The Banded Reef Goby (Priolepis cincta) is also known as the Banded Goby, Girdled Goby and the Convict Goby . These are fairly common fish in Tanzania, but unless one looks for them one is unlikely to see them.
The Banded Reef Goby has an elongated cylindrical body shape with two dorsal fins typical of the gobies, the body is a light yellow green color with stripes that vary in shade from off white to a light purple color. The fins are transparent and the eye is black. They grow up to 7 cm in length.
BANDED REEF GOBY IN THE WILD
The Banded Reef Goby is fairly common in Tanzanian coastal waters but one has to look for them to see them. They are almost always found in the back of small caves and one has to put some light in these caves and then look for them. They are often upside down on the roof of the caves. Usually they are solitary but fairly often one will spot two in close proximity to each other. They usually freeze when one puts a light in the cave and unless one makes a fast movement they will sit in the same spot.
The Banded Reef Goby is found across the Indo west Pacific area from South and East Africa up to the Red Sea and across to southern Japan and then south to the Great Barrier Reef. They are mainly seen in small caves and seem more common from 20 meters downwards, reportedly to 70 meters, but we have seen them to at least 35 meters. They can be difficult to spot and the specimen in the image below is roughly just to the right of the middle facing the camera.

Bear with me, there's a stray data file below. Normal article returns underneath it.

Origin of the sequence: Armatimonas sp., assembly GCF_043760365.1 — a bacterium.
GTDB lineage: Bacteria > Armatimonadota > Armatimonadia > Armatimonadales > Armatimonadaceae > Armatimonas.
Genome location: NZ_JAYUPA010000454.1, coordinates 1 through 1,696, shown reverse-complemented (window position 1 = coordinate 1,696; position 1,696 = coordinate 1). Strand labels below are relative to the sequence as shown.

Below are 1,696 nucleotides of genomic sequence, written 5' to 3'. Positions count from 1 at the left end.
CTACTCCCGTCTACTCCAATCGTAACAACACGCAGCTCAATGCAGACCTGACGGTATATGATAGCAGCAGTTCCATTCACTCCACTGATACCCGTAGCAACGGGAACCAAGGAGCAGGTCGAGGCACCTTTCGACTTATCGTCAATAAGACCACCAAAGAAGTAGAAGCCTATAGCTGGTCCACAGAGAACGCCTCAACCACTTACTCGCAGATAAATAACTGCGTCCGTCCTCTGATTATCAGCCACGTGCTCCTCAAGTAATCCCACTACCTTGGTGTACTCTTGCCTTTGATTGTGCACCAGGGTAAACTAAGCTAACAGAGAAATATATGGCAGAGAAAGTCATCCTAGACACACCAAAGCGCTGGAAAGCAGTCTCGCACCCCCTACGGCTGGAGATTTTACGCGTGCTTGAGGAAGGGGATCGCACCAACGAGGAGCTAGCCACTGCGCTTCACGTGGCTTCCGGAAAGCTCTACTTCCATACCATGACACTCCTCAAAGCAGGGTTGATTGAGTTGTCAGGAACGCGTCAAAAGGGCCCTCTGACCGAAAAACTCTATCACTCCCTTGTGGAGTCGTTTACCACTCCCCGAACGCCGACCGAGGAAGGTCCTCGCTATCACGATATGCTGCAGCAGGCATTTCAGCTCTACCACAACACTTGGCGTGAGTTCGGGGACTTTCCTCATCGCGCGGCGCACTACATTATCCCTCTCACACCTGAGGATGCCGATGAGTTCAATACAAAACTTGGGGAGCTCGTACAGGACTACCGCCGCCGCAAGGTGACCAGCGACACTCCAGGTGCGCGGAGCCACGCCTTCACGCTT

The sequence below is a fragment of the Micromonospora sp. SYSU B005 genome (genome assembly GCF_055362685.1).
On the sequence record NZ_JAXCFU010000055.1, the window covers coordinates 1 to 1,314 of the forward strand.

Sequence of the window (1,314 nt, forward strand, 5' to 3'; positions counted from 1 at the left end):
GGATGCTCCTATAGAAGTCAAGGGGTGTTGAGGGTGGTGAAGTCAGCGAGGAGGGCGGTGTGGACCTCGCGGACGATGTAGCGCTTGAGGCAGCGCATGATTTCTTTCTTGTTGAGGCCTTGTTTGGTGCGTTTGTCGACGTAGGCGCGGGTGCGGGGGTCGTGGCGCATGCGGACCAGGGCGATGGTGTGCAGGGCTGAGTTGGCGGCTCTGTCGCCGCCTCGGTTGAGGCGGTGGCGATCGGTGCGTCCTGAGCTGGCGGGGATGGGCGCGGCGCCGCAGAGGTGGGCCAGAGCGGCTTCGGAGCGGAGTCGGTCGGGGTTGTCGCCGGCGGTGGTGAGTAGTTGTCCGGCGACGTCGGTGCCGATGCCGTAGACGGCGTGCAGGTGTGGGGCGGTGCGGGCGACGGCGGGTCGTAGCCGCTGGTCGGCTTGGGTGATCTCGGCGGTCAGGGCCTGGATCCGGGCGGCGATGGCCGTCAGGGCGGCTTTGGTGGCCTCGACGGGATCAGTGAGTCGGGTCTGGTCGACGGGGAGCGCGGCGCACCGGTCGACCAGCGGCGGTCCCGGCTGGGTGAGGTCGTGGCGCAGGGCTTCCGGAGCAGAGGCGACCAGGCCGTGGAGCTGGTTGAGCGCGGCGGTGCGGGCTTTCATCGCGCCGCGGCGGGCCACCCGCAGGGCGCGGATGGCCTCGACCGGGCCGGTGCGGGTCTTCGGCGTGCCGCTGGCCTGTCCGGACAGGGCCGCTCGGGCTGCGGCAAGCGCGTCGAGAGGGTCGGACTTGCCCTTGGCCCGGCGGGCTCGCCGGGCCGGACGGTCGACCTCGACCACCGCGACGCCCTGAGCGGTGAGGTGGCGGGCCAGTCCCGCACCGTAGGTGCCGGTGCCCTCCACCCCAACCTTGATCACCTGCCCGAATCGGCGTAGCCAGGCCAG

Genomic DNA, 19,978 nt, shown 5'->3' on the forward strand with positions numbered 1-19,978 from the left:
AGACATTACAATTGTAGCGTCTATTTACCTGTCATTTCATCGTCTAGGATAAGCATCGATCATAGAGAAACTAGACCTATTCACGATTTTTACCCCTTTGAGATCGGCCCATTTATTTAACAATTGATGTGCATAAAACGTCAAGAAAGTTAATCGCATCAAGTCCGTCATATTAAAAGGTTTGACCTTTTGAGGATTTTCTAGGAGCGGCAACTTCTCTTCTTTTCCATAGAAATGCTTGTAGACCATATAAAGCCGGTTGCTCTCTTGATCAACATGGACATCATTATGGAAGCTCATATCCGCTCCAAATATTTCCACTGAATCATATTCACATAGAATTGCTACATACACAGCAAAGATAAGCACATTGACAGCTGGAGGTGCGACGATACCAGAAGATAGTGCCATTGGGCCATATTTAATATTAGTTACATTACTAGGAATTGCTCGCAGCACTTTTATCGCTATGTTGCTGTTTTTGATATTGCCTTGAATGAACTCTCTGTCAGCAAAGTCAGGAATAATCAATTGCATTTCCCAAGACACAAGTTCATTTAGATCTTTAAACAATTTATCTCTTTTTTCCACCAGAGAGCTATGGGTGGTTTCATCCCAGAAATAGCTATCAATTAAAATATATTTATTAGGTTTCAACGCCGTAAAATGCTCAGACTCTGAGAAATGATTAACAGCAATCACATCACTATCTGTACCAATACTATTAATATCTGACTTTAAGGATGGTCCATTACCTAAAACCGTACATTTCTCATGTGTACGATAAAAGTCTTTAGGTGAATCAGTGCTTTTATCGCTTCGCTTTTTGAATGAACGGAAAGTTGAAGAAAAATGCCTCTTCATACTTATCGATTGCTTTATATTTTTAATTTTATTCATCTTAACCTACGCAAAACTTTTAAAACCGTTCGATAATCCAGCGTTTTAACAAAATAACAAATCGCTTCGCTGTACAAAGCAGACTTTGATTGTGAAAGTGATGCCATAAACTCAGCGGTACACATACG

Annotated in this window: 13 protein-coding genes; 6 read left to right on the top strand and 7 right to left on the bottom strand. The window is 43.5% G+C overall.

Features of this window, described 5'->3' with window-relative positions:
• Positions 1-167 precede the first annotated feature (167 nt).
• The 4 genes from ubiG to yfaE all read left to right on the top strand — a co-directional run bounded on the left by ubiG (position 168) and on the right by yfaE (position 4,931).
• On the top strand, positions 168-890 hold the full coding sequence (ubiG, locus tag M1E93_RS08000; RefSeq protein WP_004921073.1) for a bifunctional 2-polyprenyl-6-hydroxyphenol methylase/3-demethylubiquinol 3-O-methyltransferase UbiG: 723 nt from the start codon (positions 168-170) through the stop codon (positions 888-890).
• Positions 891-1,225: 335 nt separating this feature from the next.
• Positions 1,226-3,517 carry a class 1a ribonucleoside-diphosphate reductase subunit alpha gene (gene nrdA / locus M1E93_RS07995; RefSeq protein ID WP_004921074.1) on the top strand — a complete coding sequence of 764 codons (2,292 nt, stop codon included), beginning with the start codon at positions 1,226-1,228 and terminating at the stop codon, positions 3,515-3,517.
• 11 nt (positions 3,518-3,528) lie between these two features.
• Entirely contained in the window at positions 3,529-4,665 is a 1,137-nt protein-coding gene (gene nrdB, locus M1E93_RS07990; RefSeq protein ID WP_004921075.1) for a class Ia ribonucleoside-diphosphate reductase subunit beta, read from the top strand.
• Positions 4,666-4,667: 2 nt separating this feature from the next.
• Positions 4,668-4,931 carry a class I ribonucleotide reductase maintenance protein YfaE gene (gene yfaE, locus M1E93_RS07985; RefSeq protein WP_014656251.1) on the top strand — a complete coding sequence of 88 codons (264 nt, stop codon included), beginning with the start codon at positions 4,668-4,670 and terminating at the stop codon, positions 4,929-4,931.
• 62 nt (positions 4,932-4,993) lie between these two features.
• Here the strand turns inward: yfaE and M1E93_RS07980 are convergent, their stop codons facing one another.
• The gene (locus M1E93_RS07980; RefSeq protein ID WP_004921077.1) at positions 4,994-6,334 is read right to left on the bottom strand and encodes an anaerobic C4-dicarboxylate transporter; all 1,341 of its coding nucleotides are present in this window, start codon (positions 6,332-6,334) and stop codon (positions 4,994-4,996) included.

Banded Reef Goby feed on small crustaceans that live in the corals. Not a lot seems known about exactly which crustaceans they prefer.
The reproductive habits of the Banded Reef Goby have been studied and the research done can be found here. They appear to pair off into monogamous pairs. The male approaches the female and circles her attempting to lead her back to a spot inside the cave presumably cleaned beforehand. Once she follows him the eggs are laid in the spawning spot. The spawning process was noted to take up to one hour. After the eggs were fertilized the male cleaned them regularly and guarded them for three to four days until they hatched.
The study further noted that the species was hermaphroditic and all specimens that were examined simultaneously had both ovarian and testicular tissue. The mating system and gonadal structure he species led the researchers to conclude that the likelihood of both-directional sex changes was high.
Banded Reef Goby are kept in aquariums but are not that common probably due to their shy nature. Small caves and overhangs are a must for this species. They require feeding several times a day. They were first captive bred by Ora in 2014 but due to the difficulty and time consuming nature of the task they are not regularly bred for the market.
BANDED REEF GOBY CLASSIFICATION
Species: P. cincta